Benjamin Tabart Gullivers Travels 1805

Benjamin Tabart Gullivers Travels Lilliput

Gulliver’s first voyage takes him to Lilliput. Here he is seen conversing with a Lilliputian nobleman.

Benjamin Tabart Gullivers Travels Brobdingnag

During Gulliver’s second voyage he is blown off course to Brobdingnag, land of giants. He is discovered in a barley field by a farmworker.

Benjamin Tabart Gullivers Travels Flying Island

Setting out on a third voyage, Gulliver is attacked by pirates and set adrift. He is rescued by the flying island of Laputa, home to absurd mathematicians and scientists.

Benjamin Tabart Gullivers Travels Houyhnhnms

On his fourth voyage Gulliver visits the Houyhnhnms, a race of intelligent, talking horses.

Osborne holds many children’s abridgements and retellings spanning the 18th to the 21st centuries. Many of these contain Gulliver’s first, or first and second voyages only.

Chapbook version of Gullivers Travels

Chapbook version of Gulliver’s Travels published between 1854 and 1873. The emperor of Lilliput orders his army to march under Gulliver’s legs “twenty-four abreast, and the horse by sixteen, with drums beating, colours flying, and pikes advanced.”

Gullivers Travels FMB Blaikie 1906

Another illustration of the same scene, from the Told-to-the-Children series. This volume was written by John Lang and illustrated by F.M.B. Blaikie, 1906.

Don’t forget spin-offs and adaptations. Two examples of “Big Little-type” books from the 1930s offer “twisted” versions of Swift’s classic:

BettyBoop in Miss Gullivers Travels

Betty Boop in “Miss Gulliver’s Travels,” assisted by Bimbo and Ko-ko. Story by Wallace West. Number 1158 in the Big Little Book series, published in 1935. Jazz-age cartoon character Betty Boop features as the great-great-granddaughter of Captain Lemuel Gulliver who sets out to rediscover Lilliput.

Gulliver’s Travels Jumbo Book 1939

Gulliver’s Travels. Story by Charles C. Taylor. Number 1172 in the Jumbo Book series, published in 1939. Based on the animated film Gulliver’s Travels released by Paramount Pictures in 1939, in which Gulliver is shipwrecked on the island of Lilliput, a kingdom of tiny people at war with its neighbour Blefuscu over the choice of wedding song for a royal marriage.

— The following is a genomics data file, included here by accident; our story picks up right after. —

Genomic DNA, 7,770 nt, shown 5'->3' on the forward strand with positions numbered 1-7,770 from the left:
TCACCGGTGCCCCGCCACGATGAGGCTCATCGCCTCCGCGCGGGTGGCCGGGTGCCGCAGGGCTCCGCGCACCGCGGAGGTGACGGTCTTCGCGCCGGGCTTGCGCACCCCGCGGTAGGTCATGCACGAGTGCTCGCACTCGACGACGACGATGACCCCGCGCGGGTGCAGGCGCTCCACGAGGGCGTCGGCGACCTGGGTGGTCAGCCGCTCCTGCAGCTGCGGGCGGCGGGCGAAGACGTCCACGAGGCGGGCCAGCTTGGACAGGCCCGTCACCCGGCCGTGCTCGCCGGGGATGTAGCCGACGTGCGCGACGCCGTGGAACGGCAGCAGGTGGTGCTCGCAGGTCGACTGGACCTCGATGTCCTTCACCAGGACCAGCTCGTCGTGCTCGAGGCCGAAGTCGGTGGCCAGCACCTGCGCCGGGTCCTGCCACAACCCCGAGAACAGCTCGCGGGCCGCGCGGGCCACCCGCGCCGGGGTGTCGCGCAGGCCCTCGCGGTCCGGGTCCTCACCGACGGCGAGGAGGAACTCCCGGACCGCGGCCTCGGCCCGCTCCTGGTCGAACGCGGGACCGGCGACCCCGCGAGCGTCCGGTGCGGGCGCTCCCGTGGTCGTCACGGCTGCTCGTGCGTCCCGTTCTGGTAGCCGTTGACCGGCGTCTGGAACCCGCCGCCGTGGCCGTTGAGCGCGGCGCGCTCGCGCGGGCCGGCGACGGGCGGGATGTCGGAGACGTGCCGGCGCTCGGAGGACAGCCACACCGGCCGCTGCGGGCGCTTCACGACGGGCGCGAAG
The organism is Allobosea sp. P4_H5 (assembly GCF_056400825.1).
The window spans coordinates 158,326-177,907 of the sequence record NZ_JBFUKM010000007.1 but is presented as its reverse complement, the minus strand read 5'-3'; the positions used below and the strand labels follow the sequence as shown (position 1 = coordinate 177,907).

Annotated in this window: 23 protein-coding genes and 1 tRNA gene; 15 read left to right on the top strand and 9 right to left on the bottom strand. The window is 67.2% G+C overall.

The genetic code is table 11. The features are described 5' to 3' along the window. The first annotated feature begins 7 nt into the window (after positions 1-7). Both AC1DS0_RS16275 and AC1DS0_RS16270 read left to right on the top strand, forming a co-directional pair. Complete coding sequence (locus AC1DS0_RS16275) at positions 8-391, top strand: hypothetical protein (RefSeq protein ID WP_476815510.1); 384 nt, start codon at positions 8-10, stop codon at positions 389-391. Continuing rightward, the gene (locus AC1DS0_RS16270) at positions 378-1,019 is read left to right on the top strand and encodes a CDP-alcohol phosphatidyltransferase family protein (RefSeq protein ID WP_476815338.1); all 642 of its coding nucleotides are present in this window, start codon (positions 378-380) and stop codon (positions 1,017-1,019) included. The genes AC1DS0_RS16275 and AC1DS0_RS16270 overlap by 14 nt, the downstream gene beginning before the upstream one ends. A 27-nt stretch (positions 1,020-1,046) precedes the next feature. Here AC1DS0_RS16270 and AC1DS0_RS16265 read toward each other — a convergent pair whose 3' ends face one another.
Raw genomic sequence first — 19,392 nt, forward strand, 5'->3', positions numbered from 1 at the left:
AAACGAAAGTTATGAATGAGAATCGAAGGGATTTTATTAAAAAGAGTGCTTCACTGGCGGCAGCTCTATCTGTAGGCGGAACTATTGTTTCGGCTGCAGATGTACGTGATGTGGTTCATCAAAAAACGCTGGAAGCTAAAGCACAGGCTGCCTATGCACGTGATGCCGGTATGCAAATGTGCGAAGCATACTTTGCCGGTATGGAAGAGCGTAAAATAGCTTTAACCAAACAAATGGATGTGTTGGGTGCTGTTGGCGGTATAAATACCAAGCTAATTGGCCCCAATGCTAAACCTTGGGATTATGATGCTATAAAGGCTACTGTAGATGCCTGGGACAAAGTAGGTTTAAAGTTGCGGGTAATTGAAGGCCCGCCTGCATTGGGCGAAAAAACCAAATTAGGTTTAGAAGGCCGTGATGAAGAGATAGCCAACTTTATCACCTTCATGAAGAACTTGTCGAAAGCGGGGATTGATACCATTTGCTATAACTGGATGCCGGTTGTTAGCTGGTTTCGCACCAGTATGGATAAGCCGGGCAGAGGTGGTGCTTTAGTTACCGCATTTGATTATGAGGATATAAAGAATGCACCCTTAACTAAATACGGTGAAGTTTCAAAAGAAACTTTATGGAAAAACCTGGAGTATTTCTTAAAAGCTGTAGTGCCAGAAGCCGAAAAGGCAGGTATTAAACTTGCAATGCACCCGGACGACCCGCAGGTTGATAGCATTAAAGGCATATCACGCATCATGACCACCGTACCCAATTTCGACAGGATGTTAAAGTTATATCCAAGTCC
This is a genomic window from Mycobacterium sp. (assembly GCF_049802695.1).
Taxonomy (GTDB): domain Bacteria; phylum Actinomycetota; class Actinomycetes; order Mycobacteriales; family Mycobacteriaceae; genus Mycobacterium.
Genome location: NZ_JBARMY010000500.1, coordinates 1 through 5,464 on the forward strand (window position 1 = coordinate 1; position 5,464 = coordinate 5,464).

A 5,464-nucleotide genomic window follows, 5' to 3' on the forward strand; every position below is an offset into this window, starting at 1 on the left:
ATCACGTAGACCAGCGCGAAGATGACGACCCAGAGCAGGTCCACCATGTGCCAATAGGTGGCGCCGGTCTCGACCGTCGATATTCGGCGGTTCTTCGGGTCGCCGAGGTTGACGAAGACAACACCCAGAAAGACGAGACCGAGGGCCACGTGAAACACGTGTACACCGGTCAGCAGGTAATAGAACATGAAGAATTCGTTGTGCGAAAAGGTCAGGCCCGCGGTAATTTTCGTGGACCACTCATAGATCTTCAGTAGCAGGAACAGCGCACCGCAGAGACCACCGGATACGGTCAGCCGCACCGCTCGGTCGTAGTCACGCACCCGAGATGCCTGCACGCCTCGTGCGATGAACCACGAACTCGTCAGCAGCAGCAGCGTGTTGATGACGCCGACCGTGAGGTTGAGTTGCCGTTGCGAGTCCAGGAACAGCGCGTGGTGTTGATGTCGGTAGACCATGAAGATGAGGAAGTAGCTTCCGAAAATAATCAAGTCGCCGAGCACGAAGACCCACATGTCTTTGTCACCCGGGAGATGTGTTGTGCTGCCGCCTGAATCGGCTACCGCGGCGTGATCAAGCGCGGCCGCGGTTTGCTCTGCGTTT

Should you be interested in following Gulliver’s extraordinary adventures more closely, copies are available to borrow through the Toronto Public Library.

The Annotated Gulliver’s Travels

Check out Isaac Asimov’s The Annotated Gulliver’s Travels for in-depth analysis and historical context.

Jonathan Swift’s Gulliver

Jonathan Swift’s Gulliver, retold by Martin Jenkins and illustrated by Chris Riddell, is an accessible version for children that preserves the tone and humour of Swift’s original.

And for fascinating evidence of Gulliver’s far-reaching influence, view this short clip from the award-winning 1935 stop-motion animated film The New Gulliver, a communist retelling directed by Aleksandr Ptushko, in which Gulliver leads a Marxist revolution among the Lilliputians, filmed with a cast of puppets!


Precarious Work: Why It Is Bad For Our Health

April 19, 2016 | Cynthia | Comments (0)

Defining Precarious Work and The Precariat

I began to see and hear the words "precarious work" and "the precariat" in the media, in our journals, and then in our book collection. Unsure of the meanings of these words, I did what every good librarian might do -- (no, not Wikipedia!) --  I went to the dictionary. Imagine my surprise when I found this in the Merriam-Webster Dictionary:

precarious adjective pre·car·i·ous \pri-ˈker-ē-əs\

Simple definition of precarious: not safe, strong, or steady.

precariat: The word you've entered was not found. Please try your search again.